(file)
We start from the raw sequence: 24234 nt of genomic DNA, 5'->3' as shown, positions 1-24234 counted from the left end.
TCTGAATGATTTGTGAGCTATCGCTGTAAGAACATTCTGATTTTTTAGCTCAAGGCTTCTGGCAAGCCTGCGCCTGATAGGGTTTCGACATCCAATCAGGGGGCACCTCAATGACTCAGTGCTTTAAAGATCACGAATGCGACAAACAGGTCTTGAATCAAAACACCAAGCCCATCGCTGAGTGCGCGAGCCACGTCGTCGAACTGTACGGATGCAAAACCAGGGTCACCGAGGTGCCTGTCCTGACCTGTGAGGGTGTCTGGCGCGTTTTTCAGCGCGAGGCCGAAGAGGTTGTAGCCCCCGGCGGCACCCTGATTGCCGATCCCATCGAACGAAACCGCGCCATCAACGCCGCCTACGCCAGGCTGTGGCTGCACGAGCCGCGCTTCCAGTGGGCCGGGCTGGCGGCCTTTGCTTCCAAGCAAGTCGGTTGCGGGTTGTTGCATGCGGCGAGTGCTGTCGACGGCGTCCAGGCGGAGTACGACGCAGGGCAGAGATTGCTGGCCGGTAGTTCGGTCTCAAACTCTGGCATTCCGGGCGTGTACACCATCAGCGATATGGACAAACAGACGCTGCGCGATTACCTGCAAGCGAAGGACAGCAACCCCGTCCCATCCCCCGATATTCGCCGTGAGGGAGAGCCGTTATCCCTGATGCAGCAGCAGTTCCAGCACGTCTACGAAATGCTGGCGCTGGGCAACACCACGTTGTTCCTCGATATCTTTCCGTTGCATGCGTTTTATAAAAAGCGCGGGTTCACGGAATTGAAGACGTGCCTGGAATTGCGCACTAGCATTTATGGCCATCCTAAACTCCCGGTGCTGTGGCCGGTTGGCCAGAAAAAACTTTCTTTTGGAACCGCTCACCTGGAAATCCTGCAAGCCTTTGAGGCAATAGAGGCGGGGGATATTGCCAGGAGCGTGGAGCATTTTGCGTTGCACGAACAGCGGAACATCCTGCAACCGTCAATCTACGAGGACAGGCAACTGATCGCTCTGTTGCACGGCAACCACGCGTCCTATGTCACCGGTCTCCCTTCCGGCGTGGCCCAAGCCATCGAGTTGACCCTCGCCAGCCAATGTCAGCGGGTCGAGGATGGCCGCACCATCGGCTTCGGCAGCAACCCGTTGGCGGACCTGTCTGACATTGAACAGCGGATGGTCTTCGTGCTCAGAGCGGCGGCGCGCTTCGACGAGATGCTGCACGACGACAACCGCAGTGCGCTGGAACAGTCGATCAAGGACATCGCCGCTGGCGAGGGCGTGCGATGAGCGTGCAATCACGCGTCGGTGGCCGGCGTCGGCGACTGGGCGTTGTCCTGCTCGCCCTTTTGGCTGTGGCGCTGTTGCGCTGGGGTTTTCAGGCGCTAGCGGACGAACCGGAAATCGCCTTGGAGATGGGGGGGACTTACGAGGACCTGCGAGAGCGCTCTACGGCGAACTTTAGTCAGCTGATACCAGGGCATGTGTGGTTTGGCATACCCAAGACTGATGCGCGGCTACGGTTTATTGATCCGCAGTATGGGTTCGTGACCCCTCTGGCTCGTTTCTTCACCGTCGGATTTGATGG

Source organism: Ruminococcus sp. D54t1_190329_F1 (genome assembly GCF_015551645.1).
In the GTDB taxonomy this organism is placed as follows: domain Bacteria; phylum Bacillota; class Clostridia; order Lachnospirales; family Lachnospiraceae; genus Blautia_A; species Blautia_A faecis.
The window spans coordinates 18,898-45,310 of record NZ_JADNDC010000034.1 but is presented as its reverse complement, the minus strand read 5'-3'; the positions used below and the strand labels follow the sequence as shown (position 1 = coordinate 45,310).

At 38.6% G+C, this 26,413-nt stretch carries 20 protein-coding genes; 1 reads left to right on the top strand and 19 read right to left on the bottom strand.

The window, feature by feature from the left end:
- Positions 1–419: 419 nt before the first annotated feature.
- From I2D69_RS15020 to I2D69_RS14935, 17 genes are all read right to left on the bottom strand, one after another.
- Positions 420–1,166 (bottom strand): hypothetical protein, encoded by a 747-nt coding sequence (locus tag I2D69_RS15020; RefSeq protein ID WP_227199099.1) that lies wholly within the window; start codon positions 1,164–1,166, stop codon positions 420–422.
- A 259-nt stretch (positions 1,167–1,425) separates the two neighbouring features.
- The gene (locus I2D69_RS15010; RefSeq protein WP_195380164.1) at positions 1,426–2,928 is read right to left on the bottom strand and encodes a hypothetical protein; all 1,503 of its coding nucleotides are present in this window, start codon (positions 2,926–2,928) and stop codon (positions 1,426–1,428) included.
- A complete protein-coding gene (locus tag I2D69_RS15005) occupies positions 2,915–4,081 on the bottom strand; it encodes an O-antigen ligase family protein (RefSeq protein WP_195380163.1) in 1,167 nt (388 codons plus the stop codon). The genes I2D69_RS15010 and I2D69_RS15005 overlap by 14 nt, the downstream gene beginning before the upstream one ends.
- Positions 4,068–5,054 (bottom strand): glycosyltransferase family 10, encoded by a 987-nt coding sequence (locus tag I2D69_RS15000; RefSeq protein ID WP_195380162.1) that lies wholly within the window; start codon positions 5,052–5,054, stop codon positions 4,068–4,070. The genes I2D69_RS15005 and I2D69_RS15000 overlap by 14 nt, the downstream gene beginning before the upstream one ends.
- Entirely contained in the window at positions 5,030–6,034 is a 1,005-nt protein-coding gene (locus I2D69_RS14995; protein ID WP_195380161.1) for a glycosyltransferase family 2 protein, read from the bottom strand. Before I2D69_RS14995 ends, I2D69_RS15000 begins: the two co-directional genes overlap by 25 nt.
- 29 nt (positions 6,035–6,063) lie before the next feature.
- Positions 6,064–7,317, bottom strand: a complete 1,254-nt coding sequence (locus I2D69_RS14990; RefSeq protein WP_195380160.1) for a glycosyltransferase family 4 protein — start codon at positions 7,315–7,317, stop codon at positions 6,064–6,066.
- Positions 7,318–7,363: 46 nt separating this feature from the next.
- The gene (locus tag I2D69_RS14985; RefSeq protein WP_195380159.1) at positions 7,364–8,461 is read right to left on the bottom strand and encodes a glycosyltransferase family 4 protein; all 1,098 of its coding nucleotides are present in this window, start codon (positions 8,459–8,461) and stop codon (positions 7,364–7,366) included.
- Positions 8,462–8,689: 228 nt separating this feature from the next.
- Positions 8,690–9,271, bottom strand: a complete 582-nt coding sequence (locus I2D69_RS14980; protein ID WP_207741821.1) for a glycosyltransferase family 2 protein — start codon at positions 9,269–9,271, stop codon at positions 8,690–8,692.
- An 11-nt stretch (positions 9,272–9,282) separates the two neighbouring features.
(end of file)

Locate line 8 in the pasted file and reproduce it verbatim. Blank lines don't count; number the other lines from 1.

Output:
- Positions 1–419: 419 nt before the first annotated feature.